Cyber Attacks and the Cold War's North Vietnamese Air Force

Cyber dog-fights are here. Is your security stack up to the challenge?

In the late 60’s, the Cold War and Vietnam War were in full swing and the North Vietnamese Air Force, flying Soviet Mig fighter jets, were taking out US fighter jets at a ratio of 10 to 1.  Fearing that the Soviet Union was wielding a massive competitive advantage in fighter jet technology, US military leaders executed a plan to acquire and disassemble a Soviet Mig-21 fighter jet that they got on loan from Israel.  

From January through April of 1968, US Air Force personnel at Area 51 went through every nut and bolt of the aircraft only to conclude that it was equipped with mostly average technology.  While it did have some strengths compared to the US counterparts, they weren’t significant enough to explain the vast out-performance by the other side. The result of the investigation concluded that "competitive advantage came down to the training and effectiveness of the pilots in the cockpit and their ability to operate as a team in the air.” The US promptly responded with a dog-fighting program:  TOPGUN. It worked and more air battles were won by the US.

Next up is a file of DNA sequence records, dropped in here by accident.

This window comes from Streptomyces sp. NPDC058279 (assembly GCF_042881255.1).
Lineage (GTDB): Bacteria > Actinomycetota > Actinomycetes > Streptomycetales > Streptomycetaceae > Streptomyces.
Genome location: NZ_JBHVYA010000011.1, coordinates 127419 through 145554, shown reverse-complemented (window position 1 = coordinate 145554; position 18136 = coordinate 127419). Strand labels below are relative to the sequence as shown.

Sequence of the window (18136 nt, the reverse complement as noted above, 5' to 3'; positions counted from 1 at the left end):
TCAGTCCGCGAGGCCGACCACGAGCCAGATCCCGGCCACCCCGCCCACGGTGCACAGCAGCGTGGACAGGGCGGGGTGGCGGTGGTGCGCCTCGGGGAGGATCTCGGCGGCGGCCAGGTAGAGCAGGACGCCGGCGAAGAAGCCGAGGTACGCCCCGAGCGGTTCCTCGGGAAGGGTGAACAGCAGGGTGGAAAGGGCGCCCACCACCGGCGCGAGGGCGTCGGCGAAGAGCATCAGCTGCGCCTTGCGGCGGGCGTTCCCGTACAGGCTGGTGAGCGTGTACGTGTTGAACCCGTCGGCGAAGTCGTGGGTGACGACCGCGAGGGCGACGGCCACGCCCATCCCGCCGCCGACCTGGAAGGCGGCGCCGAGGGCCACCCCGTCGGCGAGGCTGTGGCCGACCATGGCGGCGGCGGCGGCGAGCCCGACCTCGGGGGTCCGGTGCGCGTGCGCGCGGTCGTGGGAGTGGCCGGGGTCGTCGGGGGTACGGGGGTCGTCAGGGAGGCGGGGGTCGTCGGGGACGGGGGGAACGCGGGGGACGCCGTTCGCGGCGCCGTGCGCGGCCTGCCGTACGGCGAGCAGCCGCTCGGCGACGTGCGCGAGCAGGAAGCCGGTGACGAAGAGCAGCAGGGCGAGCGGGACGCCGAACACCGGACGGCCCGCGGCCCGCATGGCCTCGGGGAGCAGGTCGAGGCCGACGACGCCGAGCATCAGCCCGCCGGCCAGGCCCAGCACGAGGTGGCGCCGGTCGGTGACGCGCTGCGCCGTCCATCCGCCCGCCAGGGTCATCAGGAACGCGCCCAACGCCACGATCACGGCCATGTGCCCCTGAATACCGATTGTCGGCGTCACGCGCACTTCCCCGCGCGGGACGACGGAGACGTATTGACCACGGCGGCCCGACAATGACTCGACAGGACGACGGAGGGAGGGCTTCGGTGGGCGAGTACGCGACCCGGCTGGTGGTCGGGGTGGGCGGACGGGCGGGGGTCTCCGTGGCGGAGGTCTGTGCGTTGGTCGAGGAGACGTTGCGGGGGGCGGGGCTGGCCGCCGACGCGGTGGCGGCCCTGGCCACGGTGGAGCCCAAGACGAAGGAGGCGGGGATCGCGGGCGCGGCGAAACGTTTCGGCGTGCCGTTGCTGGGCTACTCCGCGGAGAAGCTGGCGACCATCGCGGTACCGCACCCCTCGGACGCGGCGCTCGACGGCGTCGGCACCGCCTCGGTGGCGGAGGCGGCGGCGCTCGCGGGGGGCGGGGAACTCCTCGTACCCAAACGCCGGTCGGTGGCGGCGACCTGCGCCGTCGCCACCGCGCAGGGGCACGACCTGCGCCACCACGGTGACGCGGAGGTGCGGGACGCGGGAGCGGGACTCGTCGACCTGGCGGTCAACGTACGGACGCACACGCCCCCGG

Fast-forward to today, with the “Internet as infrastructure” world that we now live in, we find ourselves operating within a very similar dynamic.  Our well-practiced adversaries execute their attacks with stealthy precision while we continue to approach the battle from the mindset that it is a technology problem.  

As their tools are confiscated and dismantled, we see time and again that their arsenal is not especially sophisticated.  They are winning because they command a high degree of expertise in their techniques and tradecraft, which largely revolve around exploiting human trust.  As the adversary continues to refine their techniques, the traditional response is to continue to purchase and deploy more technology.

At Verodin, we’re seeing a mindset shift amongst the cybersecurity brass.  We’re hearing customers say things like, “A quarterly pen-test is no longer good enough to demonstrate that we are effective at defending against the latest threats.”  Organizations are conducting extensive “security technology rationalization” projects.  They’re asking questions like, “how do I ensure my security stack will remain effective today, next week and next year?” and “how do we increase the frequency and relevance of our tabletop exercises and other training initiatives to make sure that our team is ready?”

It’s time to start preparing for the dog-fight friends.  Let’s move to streamline our technology to a stack that is manageable, reliable, and highly effective and redirect the freed up resources to our teams through relevant and continuous cybersecurity operations training so that the organization’s human instinct to trust is no longer viewed as a weakness.

Get started by taking a look at how Verodin Security Instrumentation Platform (SIP) can help your defensive team train and perfect their craft:

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